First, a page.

The Anatomy Of Criticism In A Midsummer Night's Dream

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Shakespeare’s play A Midsummer Night’s Dream has been analyzed using nearly every form of critical theory available. The introduction to the Arden edition of the play is the best representation of the many types of criticism, and their varied topics, that have been used when addressing the play. The play has been read as a New Historicist piece, a queer piece, a feminist piece, and many more, but many of these readings overlook where their analyses stem from. In A Midsummer Night’s Dream, the setting where almost the entirety of the plot takes place is referred to as a green world, a place where social order is reversed and boundaries are blurred. It is from this setting that many of the major points brought up by other literary analysis …show more content…
Frye explains that the green world is supposed to be an “ideal world” that consists of “innocence and romance” (Frye 169). Essentially, this world is a representation of spring, where youths are free to express themselves. However, spring is not the only metaphor presented in the green world, but it also a space that humans want to recreate in their daily lives. This does not mean that the green world is representing an escape from reality, but it is something to be incorporated (Frye 170-171). Another term that ties into this description of the green world is found in Laurel Moffatt’s article “The World as Heterotopia in A Midsummer Night’s Dream.” The term “heterotopia,” a Foucauldian term, describes a separate place in similar terms to Frye’s green world. While most critics who write on the green world agree, for the most part, with Frye’s point of view on what the green world, including its place in comedy. Other critics, though, believe that the green world is not limited to comedy. Charles Forker’s article “The Green Underworld of Early Shakespearean Tragedy” proposes that the mortality of …show more content…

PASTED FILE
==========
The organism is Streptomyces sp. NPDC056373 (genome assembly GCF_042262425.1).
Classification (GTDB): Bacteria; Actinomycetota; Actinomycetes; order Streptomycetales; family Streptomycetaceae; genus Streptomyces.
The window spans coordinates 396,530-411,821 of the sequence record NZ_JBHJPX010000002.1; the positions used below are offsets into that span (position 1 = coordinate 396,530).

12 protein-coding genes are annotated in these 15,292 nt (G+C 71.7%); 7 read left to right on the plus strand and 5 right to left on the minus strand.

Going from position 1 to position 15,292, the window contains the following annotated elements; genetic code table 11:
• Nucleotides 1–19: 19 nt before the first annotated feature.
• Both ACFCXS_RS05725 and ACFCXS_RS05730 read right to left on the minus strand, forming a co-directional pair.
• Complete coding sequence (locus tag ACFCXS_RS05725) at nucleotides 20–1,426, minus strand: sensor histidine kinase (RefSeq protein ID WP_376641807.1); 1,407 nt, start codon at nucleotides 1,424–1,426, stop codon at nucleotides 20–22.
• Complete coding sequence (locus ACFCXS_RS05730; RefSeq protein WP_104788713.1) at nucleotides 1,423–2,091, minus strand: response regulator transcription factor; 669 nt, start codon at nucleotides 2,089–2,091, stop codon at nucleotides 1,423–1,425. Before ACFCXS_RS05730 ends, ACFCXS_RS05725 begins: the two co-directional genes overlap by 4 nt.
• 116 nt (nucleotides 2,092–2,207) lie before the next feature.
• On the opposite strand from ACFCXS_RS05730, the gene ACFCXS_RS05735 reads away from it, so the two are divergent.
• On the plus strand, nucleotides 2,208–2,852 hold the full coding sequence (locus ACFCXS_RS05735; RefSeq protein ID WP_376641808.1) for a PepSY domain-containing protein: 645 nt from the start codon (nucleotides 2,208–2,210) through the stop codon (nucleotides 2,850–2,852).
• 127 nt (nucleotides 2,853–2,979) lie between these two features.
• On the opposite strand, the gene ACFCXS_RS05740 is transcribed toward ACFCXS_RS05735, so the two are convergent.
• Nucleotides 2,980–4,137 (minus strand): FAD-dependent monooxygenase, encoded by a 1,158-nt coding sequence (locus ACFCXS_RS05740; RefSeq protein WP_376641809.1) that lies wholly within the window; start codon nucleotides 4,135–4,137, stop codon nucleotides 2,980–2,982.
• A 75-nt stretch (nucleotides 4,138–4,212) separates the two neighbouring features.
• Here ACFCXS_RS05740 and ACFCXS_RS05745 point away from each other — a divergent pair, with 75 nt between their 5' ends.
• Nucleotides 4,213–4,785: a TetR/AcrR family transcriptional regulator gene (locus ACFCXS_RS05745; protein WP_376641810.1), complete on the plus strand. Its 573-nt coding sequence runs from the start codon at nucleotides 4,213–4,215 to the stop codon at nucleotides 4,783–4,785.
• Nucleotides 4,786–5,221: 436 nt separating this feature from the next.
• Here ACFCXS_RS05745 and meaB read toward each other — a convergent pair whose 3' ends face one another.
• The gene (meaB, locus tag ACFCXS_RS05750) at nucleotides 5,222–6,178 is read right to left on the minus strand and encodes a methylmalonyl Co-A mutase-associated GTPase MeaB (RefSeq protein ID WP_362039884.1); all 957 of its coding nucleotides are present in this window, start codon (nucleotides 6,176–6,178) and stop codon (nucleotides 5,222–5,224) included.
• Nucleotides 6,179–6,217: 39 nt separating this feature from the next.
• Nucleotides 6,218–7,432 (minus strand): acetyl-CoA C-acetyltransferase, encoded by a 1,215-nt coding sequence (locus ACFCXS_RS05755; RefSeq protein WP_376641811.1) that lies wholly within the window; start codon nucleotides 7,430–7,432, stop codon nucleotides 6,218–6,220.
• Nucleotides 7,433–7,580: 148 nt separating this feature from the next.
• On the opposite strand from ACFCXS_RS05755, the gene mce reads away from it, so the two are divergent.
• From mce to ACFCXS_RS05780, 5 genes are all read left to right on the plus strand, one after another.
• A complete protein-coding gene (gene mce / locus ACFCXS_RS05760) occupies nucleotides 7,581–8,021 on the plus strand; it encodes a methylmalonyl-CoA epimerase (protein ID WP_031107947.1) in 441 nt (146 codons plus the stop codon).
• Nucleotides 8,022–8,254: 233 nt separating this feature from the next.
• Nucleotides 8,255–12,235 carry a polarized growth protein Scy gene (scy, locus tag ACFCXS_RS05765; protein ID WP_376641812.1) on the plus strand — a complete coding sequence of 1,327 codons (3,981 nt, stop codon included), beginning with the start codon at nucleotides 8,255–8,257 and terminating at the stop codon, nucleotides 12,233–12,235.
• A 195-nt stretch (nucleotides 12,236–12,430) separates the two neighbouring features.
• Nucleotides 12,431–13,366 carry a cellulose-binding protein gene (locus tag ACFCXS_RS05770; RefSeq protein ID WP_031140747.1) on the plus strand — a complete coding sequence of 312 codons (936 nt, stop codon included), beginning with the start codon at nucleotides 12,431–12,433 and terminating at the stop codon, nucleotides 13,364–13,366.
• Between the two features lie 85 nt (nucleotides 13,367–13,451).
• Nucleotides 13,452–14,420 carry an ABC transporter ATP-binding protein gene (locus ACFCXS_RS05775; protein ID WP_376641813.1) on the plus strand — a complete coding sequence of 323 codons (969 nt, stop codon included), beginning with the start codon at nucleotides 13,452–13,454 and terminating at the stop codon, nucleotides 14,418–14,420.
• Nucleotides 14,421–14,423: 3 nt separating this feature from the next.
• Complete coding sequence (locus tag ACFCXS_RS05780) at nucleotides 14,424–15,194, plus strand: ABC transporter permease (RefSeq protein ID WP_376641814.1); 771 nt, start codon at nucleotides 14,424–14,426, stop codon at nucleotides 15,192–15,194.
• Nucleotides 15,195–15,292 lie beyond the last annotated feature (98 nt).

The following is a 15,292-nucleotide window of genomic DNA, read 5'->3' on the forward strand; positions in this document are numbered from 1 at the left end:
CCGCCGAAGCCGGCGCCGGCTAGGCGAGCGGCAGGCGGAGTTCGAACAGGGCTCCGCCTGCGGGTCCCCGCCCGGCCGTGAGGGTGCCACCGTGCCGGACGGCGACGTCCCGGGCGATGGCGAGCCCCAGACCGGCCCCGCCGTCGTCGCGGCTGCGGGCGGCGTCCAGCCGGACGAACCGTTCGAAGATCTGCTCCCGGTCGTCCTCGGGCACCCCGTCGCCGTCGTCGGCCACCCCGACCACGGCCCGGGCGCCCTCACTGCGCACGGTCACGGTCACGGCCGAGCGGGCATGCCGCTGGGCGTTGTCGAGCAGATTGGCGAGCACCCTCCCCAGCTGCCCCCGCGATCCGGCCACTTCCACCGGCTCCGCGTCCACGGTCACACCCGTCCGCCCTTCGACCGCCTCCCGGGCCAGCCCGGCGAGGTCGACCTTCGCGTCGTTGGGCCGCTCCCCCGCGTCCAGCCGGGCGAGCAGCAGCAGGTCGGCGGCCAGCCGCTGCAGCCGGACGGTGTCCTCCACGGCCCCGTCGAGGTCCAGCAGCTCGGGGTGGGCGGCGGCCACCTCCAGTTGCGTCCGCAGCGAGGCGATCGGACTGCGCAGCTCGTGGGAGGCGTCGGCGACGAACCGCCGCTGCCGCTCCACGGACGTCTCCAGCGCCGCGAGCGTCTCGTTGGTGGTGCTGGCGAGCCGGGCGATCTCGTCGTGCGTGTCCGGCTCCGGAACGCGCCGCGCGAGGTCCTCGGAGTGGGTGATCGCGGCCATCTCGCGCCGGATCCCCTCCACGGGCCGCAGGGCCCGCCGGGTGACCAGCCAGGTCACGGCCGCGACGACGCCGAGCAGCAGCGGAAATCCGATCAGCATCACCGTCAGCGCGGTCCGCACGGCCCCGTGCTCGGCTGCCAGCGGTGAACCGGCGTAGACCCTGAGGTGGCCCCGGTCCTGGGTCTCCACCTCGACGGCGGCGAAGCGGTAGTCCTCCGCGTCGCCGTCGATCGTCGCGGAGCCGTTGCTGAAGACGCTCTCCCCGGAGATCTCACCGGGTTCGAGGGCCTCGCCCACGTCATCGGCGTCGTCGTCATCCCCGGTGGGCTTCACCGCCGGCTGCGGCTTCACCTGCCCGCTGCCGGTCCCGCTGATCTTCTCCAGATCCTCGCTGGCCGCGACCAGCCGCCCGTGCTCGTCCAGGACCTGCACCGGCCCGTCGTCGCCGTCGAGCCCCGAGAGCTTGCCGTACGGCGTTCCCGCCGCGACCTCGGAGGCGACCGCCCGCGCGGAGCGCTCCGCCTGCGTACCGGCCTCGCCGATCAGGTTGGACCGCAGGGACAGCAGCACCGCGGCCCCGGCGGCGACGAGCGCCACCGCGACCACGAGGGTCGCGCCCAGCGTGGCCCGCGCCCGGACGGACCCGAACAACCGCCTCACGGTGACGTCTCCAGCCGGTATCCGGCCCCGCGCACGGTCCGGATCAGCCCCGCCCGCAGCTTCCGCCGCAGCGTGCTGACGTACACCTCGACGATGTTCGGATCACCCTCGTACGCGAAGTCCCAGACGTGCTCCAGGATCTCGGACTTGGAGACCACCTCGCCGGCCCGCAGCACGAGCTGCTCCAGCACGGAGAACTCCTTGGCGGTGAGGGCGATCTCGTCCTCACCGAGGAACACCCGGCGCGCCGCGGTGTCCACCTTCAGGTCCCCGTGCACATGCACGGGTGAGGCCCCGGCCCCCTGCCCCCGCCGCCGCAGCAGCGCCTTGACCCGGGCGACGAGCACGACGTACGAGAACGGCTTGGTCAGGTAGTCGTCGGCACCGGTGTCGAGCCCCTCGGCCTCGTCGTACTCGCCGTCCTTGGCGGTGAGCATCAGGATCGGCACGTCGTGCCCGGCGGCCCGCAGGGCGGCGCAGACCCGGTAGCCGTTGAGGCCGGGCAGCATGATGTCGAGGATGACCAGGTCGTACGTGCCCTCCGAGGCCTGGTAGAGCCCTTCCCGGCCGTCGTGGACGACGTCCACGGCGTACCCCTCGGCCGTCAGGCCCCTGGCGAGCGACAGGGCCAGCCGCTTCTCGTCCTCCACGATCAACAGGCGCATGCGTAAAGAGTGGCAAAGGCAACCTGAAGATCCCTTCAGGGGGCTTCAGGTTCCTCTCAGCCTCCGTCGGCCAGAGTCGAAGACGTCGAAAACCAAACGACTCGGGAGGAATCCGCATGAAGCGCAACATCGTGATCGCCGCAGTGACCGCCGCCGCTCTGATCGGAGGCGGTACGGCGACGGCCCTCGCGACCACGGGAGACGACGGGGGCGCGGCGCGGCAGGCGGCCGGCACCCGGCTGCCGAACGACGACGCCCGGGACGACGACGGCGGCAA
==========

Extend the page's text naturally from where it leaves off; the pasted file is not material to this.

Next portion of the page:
Feminist criticism of A Midsummer Night’s Dream has drastically changed over time. Originally, feminist criticism, such as Biofun Iginla’s “Women as Metaphor,” based a good portion of its argument on the works of psychoanalysts. Iginla’s article relies heavily on Freud’s ideas of castration and genitalia in her argument that, in works of literature, women have no body outside of their metaphorical uses. Feminist criticism has, for the most part, moved away from psychoanalysis to discussions of power dynamics and the patriarchy. Shirley Nelson Garner asserts that the taming of the natural world (the green world) reaffirms that patriarchal society presented at the beginning of the play. Not only does it reaffirm the patriarchal society, but it also “satisfies men’s psychological needs at the cost of the disruption of women’s bonds with each other” (Garner 47). Garner’s article “A Midsummers Night’s Dream: Jack Shall Have Jill/Nought Shall Go Ill” explores the relationship that women have to one another, and how these relationships threaten men and their societal order. Feminists have also used aspects of New Historicism for their critical writing, such as in Jill Ehnenn’s article “‘An Attractive Dramatic Exhibition’:? Female Friendship, Shakespeare’s Women, and Female Performativity in 19th-Century Britain.” Ehnenn focuses on how 19th-century criticism was more able to

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